I want to do so many things.  I see the most joyous year stretch out before me.  I see myself  back at TAFE, finishing my diploma.   I see myself moving from room to room in my rambling old house that will hopefully soon become my new house, opening the lap sash windows in the summer to let the breeze in, and lighting the fires in the winter, to sit in front of and read books, and hear my children’s laughter.  To host a book club, to drink wine with friends, to write more articles, to start a book of my own, to plant a vegetable garden in the spring, and see it  thrive in the summer.  And, most of all, to write a date that ends in 16.

Because Julia, she’s decided not to die.

Here is me giving life a shake on our recent Christmas holiday.  Riding a 2 wheel bike for the first time in 7 years….I did it!  It sounds silly, but it was a real fear of mine, and I overcame it.  I have many more fears I want to overcome, and I know I can do it.  All I need is time.


A friend in need

For as long as I can remember, I have never really allowed myself to need anyone.  My childhood, though loving, revolved very much around the emotional state of one person in it – someone that i could rely on for days or weeks at a time, and find myself completely distanced from, through no fault or choice or my own, for just as long in an ensuing period.  It taught me very early that I could only rely on myself, that there was no safe port in any storm, only a flimsy life preserver, which required all my own strength to hang onto for dear life.

As a result, I never really trusted anyone.  Occasionally I looked on in envy when people seemed to have a “network”, those who upon the slightest hint of a crisis, had people fly in from all directions, with love, support, and practical help.  I never got that, but then I didn’t give it either, and I was well aware that you only get back what you give in this life.

Over the years, it wasn’t that I didn’t make any friends, but for the most part they were people that could have wandered out of my life as they wandered in, and left me largely unchanged.  Not their fault, mine.  I only let people “in” so far, and like I suspect, quite fairly, that most people would have liked a greater investment in the friendship than I was prepared to give.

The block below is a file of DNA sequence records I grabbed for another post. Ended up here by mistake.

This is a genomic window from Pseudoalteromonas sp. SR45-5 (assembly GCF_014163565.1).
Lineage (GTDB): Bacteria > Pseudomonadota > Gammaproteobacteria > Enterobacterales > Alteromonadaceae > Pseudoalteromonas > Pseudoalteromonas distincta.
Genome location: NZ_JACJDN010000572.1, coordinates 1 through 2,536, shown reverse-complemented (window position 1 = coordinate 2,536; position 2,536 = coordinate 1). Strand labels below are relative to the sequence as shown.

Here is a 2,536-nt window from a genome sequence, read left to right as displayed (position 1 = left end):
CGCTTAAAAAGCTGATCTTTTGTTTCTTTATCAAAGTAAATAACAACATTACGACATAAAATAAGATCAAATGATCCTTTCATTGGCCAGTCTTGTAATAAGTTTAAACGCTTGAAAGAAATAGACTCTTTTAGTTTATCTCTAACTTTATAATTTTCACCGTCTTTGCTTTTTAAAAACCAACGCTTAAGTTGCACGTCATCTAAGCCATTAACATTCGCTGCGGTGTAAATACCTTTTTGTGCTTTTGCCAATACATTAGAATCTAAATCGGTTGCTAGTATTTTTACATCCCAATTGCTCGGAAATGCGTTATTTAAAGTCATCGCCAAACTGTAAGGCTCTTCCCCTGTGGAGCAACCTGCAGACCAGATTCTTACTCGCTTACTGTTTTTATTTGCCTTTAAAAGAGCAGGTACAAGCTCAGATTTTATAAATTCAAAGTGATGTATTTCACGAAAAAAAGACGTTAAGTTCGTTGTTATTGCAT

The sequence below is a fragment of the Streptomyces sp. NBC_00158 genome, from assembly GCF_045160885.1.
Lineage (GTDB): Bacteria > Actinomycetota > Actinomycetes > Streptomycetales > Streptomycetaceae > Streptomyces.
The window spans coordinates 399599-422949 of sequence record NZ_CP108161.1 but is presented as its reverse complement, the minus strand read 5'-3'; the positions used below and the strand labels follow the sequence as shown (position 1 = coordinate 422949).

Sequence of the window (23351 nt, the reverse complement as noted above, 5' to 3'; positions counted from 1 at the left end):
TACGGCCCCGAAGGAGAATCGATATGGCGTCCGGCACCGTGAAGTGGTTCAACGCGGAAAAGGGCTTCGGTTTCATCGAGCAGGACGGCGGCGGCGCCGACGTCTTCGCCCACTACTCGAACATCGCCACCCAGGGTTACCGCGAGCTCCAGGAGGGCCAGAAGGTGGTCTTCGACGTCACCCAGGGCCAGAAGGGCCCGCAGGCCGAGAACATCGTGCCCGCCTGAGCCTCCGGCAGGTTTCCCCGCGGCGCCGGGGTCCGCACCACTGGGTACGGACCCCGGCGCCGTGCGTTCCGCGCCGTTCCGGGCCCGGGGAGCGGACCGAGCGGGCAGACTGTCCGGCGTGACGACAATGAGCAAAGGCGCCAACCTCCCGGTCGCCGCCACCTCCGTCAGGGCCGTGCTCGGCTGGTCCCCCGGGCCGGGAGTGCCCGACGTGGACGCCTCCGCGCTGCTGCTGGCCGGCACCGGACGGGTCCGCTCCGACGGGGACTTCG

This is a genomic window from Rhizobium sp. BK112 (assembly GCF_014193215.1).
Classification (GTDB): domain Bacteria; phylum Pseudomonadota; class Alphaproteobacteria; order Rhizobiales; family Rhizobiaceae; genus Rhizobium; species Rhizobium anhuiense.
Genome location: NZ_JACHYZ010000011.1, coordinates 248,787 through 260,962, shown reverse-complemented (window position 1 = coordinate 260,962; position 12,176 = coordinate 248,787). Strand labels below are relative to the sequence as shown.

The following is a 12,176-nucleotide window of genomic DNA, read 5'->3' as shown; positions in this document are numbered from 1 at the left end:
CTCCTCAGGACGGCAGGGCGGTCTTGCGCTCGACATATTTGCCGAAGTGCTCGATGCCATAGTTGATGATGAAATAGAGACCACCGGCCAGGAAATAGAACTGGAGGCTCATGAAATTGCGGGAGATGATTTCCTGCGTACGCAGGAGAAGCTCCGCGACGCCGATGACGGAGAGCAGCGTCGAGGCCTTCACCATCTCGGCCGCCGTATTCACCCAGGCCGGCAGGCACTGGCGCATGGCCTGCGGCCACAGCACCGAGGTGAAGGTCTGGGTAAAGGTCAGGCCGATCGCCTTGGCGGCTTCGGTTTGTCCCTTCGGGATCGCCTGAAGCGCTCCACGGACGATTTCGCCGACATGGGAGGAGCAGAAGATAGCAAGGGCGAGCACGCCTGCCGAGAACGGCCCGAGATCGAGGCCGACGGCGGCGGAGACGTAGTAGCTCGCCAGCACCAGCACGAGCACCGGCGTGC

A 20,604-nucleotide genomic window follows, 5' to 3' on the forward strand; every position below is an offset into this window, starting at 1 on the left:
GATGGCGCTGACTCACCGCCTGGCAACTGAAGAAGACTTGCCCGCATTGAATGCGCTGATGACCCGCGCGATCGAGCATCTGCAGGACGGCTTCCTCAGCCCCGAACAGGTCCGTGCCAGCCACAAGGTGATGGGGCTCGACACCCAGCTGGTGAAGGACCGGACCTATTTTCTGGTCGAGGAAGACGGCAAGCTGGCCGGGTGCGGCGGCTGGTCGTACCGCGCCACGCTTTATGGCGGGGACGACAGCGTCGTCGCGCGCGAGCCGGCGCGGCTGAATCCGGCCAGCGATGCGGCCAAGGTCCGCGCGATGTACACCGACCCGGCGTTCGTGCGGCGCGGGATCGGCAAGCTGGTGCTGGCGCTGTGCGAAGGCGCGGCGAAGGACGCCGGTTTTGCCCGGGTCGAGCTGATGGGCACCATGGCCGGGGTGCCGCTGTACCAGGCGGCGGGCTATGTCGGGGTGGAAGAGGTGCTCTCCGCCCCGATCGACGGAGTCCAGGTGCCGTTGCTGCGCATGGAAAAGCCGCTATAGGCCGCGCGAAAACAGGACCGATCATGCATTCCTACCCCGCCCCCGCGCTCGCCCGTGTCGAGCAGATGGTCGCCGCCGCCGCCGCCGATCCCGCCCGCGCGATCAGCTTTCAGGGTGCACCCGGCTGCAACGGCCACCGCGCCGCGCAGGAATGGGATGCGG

Then, a funny thing happened.  My fourth daughter, born with Down syndrome, arrived in the first term of my 4yo’s kinder experience.  Now, this child LOVED kinder.  And with a new baby in the special care nursery, and a new specialist to contend with every day in the beginning, I realised that she simply wasn’t going to be able to go every day as kinder drop offs and pick ups often co-incided with times we needed to be with the baby.  I barely had time to feel guilty about this when I was approached in the supermarket carpark by another kinder mum, who I only knew briefly, and she asked me if there was anything she could to do help during our time of need.  I of course said that was lovely, but we would be fine.  Then, she took charge, and said look, what you are going to do is drop Dakota off at my house before you go up to the hospital, and I will give her some lunch before dropping her at kinder in the afternoon, and if you are not finished at the hospital by then, you are to ring me, and I’ll give her dinner too.  She then furnished me with her address and phone number and said she’d see me the next day.  I literally stood there with my mouth open as she walked away, but instead of chasing her, I realised that to not take her up on her offer would only disadvantage my kinder child, and that would be very selfish of me.

So began my journey of learning that no man, or indeed woman, is an island.  The mums at that kinder became my “network”, and though I was still nervous about friendships, I found I very much enjoyed the security of having one.  And little by little I learned that I also had plenty that I could give back to people.  Over the years that followed, and found four in primary school, there were plenty of ups and downs, and if I wasn’t having one, someone else was…..I became one of those people who found themselves surrounded, enveloped by love in a crisis, and often, I did the surrounding, saving the space around someone in need.  It’s been, in both instances, a privilege, and one that I am very grateful that I opened myself up to.  The more I have reached out, the more love I have received, and the more I have healed from the the ghosts of past hurts.